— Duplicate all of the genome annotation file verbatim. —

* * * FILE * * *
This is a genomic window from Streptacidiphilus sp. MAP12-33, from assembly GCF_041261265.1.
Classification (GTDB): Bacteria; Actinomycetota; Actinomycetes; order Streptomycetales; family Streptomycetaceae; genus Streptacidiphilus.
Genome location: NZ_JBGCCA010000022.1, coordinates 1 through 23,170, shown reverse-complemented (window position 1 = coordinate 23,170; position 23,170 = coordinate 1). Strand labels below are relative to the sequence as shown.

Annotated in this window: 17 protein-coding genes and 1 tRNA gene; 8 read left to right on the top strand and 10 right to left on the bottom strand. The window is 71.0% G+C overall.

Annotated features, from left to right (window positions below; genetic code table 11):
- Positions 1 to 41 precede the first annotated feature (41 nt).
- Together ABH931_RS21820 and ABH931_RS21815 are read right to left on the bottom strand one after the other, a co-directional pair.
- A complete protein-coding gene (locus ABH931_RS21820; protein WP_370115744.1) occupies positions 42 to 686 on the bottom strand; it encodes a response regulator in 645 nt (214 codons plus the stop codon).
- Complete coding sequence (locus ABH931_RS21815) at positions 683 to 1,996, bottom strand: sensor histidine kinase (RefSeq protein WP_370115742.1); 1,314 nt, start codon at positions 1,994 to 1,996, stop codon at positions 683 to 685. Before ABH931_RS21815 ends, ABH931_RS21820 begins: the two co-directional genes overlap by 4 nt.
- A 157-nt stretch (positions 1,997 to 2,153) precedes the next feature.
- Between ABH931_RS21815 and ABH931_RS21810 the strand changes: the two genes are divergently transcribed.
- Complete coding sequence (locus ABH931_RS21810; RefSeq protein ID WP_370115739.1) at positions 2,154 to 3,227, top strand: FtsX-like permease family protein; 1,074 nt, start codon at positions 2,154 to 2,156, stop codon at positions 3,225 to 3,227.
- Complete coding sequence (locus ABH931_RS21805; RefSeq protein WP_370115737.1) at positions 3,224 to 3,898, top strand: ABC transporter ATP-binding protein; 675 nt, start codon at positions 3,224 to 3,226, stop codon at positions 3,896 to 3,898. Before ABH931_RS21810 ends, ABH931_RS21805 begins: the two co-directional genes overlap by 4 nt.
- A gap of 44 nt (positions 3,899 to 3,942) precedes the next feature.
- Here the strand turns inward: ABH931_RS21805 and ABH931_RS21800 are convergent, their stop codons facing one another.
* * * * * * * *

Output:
This is a genomic window from Streptacidiphilus sp. MAP12-33, from assembly GCF_041261265.1.
Classification (GTDB): Bacteria; Actinomycetota; Actinomycetes; order Streptomycetales; family Streptomycetaceae; genus Streptacidiphilus.
Genome location: NZ_JBGCCA010000022.1, coordinates 1 through 23,170, shown reverse-complemented (window position 1 = coordinate 23,170; position 23,170 = coordinate 1). Strand labels below are relative to the sequence as shown.

Annotated in this window: 17 protein-coding genes and 1 tRNA gene; 8 read left to right on the top strand and 10 right to left on the bottom strand. The window is 71.0% G+C overall.

Annotated features, from left to right (window positions below; genetic code table 11):
- Positions 1 to 41 precede the first annotated feature (41 nt).
- Together ABH931_RS21820 and ABH931_RS21815 are read right to left on the bottom strand one after the other, a co-directional pair.
- A complete protein-coding gene (locus ABH931_RS21820; protein WP_370115744.1) occupies positions 42 to 686 on the bottom strand; it encodes a response regulator in 645 nt (214 codons plus the stop codon).
- Complete coding sequence (locus ABH931_RS21815) at positions 683 to 1,996, bottom strand: sensor histidine kinase (RefSeq protein WP_370115742.1); 1,314 nt, start codon at positions 1,994 to 1,996, stop codon at positions 683 to 685. Before ABH931_RS21815 ends, ABH931_RS21820 begins: the two co-directional genes overlap by 4 nt.
- A 157-nt stretch (positions 1,997 to 2,153) precedes the next feature.
- Between ABH931_RS21815 and ABH931_RS21810 the strand changes: the two genes are divergently transcribed.
- Complete coding sequence (locus ABH931_RS21810; RefSeq protein ID WP_370115739.1) at positions 2,154 to 3,227, top strand: FtsX-like permease family protein; 1,074 nt, start codon at positions 2,154 to 2,156, stop codon at positions 3,225 to 3,227.
- Complete coding sequence (locus ABH931_RS21805; RefSeq protein WP_370115737.1) at positions 3,224 to 3,898, top strand: ABC transporter ATP-binding protein; 675 nt, start codon at positions 3,224 to 3,226, stop codon at positions 3,896 to 3,898. Before ABH931_RS21810 ends, ABH931_RS21805 begins: the two co-directional genes overlap by 4 nt.
- A gap of 44 nt (positions 3,899 to 3,942) precedes the next feature.
- Here the strand turns inward: ABH931_RS21805 and ABH931_RS21800 are convergent, their stop codons facing one another.